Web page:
The question of whether to turn over the desktop support function to a service provider is a critical and surprisingly complicated one. Our research shows that there is a strong cost advantage to outsourcing desktop support tasks, but many organizations have reported negative service experiences. CIOs must find balance in the delicate dance between cost savings and service success.
As shown in Figure 2 from our full report, Desktop Support Outsourcing Trends and Customer Experience, 55% of organizations outsourced at least some of their desktop support work in 2021. That is a significant jump from the 19% reported in 2020. However, it should be noted that our most recent sample has a larger percentage of large companies, which tend to practice outsourcing at higher levels than their small counterparts. This explains some of the jump, but certainly not all of it.
One influential factor in the analysis of this recent spike is the COVID-19 pandemic. Amidst global quarantine protocols, many organizations were forced to adopt remote and hybrid work models. With these new types of worker models, employee work devices were no longer centralized at one location but spread across their homes and shared spaces, increasing the complexities associated with desktop support outsourcing. Organizations faced the challenge of users receiving the same level of in-office support while working remotely.
Working against outsourcing is the fact that keeping desktop support in-house encourages contact between the business and the IT organization. Handing over that function denies a significant opportunity where IT can get closer to business users and better understand their needs and processes. Despite this and other reasons, the solid cost ratings make it worth looking into this practice.
“Organizations enjoy the cost savings that come with outsourcing desktop support,” said Reneece Sterling, a research analyst for Computer Economics, a service of Avasant Research based in Los Angeles. “Whatever issues they may find with service levels, ultimately those cost savings are hard to pass up.”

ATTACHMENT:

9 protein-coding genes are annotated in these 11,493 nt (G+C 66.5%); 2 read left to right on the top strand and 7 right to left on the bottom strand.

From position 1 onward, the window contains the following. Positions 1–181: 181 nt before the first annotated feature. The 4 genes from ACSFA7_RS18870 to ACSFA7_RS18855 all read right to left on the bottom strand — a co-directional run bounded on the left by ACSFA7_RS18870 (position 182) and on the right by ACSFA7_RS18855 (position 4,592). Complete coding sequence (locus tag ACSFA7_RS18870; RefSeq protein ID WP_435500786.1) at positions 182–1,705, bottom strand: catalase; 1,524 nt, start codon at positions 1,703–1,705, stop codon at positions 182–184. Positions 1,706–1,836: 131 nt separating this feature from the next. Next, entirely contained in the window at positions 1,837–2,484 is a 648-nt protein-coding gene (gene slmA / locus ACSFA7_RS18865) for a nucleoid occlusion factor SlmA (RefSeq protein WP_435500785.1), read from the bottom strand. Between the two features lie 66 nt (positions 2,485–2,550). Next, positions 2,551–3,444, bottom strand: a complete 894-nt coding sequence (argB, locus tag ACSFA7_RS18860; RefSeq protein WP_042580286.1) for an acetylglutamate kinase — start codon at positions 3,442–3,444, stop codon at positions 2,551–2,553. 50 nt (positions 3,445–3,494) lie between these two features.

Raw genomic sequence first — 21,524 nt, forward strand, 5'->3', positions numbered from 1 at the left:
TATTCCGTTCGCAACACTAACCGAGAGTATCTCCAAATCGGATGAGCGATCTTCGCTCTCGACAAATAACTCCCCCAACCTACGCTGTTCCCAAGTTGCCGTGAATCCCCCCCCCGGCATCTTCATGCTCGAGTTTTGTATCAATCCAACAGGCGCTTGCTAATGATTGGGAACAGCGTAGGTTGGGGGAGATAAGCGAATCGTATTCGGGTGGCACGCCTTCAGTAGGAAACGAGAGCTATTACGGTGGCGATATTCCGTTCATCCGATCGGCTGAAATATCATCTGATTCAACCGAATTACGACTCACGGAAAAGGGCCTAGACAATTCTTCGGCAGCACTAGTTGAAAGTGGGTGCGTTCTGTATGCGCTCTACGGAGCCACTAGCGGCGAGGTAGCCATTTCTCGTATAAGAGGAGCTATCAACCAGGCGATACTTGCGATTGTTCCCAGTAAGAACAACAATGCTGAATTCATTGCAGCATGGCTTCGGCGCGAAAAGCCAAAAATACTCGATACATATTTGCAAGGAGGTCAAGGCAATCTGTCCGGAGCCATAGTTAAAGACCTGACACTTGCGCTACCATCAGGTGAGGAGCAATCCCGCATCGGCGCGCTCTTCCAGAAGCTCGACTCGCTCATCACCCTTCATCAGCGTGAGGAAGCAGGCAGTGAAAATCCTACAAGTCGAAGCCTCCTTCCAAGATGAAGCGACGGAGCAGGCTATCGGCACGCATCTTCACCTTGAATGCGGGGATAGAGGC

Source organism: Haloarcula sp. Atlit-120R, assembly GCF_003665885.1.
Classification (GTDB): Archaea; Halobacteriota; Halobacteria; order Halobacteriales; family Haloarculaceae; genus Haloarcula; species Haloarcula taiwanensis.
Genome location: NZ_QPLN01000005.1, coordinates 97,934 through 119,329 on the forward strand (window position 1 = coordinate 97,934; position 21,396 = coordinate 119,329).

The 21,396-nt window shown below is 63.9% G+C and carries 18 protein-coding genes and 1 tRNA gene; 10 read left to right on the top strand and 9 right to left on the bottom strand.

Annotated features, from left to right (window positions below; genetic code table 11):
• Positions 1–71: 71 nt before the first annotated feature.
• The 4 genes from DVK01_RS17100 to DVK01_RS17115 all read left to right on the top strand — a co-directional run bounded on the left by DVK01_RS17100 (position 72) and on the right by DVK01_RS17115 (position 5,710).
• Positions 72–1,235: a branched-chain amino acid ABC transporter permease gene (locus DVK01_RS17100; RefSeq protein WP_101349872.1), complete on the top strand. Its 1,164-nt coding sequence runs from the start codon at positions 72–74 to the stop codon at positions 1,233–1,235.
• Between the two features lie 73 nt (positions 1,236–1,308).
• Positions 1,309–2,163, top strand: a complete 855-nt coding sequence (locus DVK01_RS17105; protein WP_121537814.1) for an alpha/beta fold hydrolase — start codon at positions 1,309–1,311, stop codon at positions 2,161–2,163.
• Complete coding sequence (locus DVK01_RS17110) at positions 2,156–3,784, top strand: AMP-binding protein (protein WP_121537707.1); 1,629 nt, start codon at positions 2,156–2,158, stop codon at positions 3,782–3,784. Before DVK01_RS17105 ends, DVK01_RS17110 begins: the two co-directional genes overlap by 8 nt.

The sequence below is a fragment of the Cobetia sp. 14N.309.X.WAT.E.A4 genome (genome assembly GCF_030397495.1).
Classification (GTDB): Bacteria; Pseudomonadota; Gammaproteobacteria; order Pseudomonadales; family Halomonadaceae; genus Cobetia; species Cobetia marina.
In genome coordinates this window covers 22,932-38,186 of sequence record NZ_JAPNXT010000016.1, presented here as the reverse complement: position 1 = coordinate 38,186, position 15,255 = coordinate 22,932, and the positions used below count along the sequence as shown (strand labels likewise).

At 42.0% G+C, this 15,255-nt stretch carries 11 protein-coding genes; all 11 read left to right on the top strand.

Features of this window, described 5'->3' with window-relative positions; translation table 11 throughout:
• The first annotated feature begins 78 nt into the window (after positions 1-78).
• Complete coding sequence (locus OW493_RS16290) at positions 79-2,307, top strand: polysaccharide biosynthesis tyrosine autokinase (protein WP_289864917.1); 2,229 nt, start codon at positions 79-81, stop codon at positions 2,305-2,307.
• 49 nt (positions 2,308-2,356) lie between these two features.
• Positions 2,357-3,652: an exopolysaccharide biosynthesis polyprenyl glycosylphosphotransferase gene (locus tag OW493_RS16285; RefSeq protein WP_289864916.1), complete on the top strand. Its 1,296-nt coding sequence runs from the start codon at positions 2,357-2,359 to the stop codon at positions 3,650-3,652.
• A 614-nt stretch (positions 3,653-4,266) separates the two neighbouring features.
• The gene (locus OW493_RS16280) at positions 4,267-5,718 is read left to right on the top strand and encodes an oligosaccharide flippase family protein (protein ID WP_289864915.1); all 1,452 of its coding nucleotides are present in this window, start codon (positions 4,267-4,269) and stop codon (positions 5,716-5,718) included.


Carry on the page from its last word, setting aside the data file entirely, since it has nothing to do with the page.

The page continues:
Desktop support technicians today commonly support local networks, phone systems, and printers, as well as IP networks that carry both voice and data to the desktop, and in some cases mobile devices. The relationships that desktop support technicians form with users can also be instrumental in improving user satisfaction. The presence of desktop support technicians in the field improves communications between users and the headquarters of the IT organization.
To help IT executives understand their options, the full study examines adoption trends in desktop support outsourcing. We measure desktop support outsourcing activity through outsourcing frequency, outsourcing amount (level), overall volatility, net growth trend, outsourcing cost experience, and outsourcing service experience. We also compare desktop support outsourcing frequency and level by organization size. Finally, the report examines the sectors that are most likely to outsource the desktop support function.
This Research Byte is based on our report on this subject, Desktop Support Outsourcing Trends and Customer Experience. The full report is available at no charge for subscribers, or it may be purchased by non-clients directly from our website (click for pricing).